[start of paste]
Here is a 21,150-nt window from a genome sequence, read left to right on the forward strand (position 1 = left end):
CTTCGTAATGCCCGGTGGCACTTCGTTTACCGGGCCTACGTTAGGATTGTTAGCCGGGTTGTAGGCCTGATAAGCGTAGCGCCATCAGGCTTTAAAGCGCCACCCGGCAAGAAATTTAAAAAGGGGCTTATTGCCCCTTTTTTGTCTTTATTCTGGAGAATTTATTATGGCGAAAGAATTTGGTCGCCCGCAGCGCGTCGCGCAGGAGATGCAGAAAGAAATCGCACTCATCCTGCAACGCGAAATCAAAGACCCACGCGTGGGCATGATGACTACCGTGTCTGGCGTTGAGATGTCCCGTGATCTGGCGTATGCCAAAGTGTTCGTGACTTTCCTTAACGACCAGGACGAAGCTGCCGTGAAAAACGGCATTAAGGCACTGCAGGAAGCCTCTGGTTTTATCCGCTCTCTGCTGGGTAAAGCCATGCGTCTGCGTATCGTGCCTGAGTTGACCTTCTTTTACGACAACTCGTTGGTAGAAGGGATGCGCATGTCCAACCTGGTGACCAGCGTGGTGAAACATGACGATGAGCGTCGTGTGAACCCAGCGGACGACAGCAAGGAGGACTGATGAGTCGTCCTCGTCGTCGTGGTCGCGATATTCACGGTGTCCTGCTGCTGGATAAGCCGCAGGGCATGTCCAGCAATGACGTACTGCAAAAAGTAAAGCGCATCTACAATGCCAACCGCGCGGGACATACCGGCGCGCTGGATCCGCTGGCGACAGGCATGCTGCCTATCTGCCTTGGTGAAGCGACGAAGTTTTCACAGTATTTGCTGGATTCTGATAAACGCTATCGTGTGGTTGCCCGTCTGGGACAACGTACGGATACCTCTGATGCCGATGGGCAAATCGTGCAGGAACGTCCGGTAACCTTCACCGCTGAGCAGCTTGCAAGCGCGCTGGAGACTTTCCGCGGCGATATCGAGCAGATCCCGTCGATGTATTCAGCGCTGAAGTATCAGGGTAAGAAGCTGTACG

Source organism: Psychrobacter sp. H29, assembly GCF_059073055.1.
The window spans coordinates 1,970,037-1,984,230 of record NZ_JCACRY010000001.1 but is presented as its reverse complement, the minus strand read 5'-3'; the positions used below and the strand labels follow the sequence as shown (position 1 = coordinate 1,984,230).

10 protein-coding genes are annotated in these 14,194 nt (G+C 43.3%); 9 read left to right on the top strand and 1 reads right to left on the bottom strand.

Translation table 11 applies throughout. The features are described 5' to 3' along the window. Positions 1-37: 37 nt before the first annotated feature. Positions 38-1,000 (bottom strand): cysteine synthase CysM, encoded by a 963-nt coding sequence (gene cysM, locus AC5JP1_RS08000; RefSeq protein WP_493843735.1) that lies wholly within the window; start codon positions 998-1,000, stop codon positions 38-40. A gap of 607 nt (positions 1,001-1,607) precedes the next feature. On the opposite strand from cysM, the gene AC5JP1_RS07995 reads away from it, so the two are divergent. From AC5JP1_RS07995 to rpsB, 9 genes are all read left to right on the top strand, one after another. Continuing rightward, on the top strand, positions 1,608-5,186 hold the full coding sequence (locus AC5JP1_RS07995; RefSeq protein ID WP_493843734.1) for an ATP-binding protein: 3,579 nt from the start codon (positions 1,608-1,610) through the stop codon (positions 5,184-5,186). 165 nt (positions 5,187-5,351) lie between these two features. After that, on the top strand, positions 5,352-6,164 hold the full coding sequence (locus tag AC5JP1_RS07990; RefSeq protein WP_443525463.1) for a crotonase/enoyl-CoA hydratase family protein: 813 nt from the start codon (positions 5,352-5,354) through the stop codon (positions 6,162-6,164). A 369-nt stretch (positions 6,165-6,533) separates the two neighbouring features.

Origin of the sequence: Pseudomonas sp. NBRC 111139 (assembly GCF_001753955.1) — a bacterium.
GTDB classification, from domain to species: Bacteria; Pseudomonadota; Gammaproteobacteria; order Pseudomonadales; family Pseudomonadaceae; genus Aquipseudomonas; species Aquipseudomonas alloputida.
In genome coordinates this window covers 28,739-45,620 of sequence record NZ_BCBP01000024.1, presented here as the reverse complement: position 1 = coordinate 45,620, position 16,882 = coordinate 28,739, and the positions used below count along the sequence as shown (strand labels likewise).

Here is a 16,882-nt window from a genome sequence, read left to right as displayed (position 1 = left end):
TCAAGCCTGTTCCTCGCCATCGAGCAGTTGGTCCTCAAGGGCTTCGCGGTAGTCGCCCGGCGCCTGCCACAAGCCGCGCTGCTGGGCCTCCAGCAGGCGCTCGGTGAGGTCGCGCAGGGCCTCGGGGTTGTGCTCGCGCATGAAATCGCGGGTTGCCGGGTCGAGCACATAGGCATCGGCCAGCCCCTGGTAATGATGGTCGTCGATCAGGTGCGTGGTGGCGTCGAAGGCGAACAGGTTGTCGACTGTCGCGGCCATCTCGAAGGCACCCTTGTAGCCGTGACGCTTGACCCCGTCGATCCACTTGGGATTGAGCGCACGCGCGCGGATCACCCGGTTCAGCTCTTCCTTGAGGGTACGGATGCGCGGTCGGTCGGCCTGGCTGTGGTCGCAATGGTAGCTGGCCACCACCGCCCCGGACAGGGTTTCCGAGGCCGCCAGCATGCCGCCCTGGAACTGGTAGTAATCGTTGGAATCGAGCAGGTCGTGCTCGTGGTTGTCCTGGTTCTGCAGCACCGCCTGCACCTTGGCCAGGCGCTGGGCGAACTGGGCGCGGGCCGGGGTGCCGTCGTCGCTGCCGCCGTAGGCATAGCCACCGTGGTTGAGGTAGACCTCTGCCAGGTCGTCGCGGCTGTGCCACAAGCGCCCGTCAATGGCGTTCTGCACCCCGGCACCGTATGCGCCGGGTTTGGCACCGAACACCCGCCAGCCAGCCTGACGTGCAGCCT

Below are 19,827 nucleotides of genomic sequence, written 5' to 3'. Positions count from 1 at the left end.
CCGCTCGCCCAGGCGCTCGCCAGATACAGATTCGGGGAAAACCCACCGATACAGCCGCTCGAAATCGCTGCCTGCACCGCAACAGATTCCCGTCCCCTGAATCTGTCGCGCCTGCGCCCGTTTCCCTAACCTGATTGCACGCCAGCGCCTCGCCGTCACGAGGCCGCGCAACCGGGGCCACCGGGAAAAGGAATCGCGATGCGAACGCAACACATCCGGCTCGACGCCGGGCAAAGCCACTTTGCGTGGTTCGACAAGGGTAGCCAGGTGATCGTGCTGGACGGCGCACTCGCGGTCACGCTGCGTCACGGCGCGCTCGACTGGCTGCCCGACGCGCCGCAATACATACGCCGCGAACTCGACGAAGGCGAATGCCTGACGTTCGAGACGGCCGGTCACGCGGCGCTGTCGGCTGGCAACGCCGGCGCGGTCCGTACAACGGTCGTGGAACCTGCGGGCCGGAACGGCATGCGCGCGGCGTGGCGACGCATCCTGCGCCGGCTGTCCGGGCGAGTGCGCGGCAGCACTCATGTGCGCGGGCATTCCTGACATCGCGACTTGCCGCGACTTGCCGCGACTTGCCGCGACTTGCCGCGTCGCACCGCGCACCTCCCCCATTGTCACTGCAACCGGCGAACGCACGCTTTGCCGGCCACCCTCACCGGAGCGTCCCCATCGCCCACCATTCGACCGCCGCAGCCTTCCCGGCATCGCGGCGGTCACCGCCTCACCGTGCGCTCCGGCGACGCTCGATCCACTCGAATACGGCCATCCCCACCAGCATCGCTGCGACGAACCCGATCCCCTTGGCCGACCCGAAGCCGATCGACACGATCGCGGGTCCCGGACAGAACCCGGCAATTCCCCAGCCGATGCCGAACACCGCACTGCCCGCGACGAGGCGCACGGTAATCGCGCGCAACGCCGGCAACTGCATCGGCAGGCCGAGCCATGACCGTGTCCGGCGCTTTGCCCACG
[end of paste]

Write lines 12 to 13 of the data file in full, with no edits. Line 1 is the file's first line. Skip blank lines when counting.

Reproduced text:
Below are 19,827 nucleotides of genomic sequence, written 5' to 3'. Positions count from 1 at the left end.
CCGCTCGCCCAGGCGCTCGCCAGATACAGATTCGGGGAAAACCCACCGATACAGCCGCTCGAAATCGCTGCCTGCACCGCAACAGATTCCCGTCCCCTGAATCTGTCGCGCCTGCGCCCGTTTCCCTAACCTGATTGCACGCCAGCGCCTCGCCGTCACGAGGCCGCGCAACCGGGGCCACCGGGAAAAGGAATCGCGATGCGAACGCAACACATCCGGCTCGACGCCGGGCAAAGCCACTTTGCGTGGTTCGACAAGGGTAGCCAGGTGATCGTGCTGGACGGCGCACTCGCGGTCACGCTGCGTCACGGCGCGCTCGACTGGCTGCCCGACGCGCCGCAATACATACGCCGCGAACTCGACGAAGGCGAATGCCTGACGTTCGAGACGGCCGGTCACGCGGCGCTGTCGGCTGGCAACGCCGGCGCGGTCCGTACAACGGTCGTGGAACCTGCGGGCCGGAACGGCATGCGCGCGGCGTGGCGACGCATCCTGCGCCGGCTGTCCGGGCGAGTGCGCGGCAGCACTCATGTGCGCGGGCATTCCTGACATCGCGACTTGCCGCGACTTGCCGCGACTTGCCGCGACTTGCCGCGTCGCACCGCGCACCTCCCCCATTGTCACTGCAACCGGCGAACGCACGCTTTGCCGGCCACCCTCACCGGAGCGTCCCCATCGCCCACCATTCGACCGCCGCAGCCTTCCCGGCATCGCGGCGGTCACCGCCTCACCGTGCGCTCCGGCGACGCTCGATCCACTCGAATACGGCCATCCCCACCAGCATCGCTGCGACGAACCCGATCCCCTTGGCCGACCCGAAGCCGATCGACACGATCGCGGGTCCCGGACAGAACCCGGCAATTCCCCAGCCGATGCCGAACACCGCACTGCCCGCGACGAGGCGCACGGTAATCGCGCGCAACGCCGGCAACTGCATCGGCAGGCCGAGCCATGACCGTGTCCGGCGCTTTGCCCACG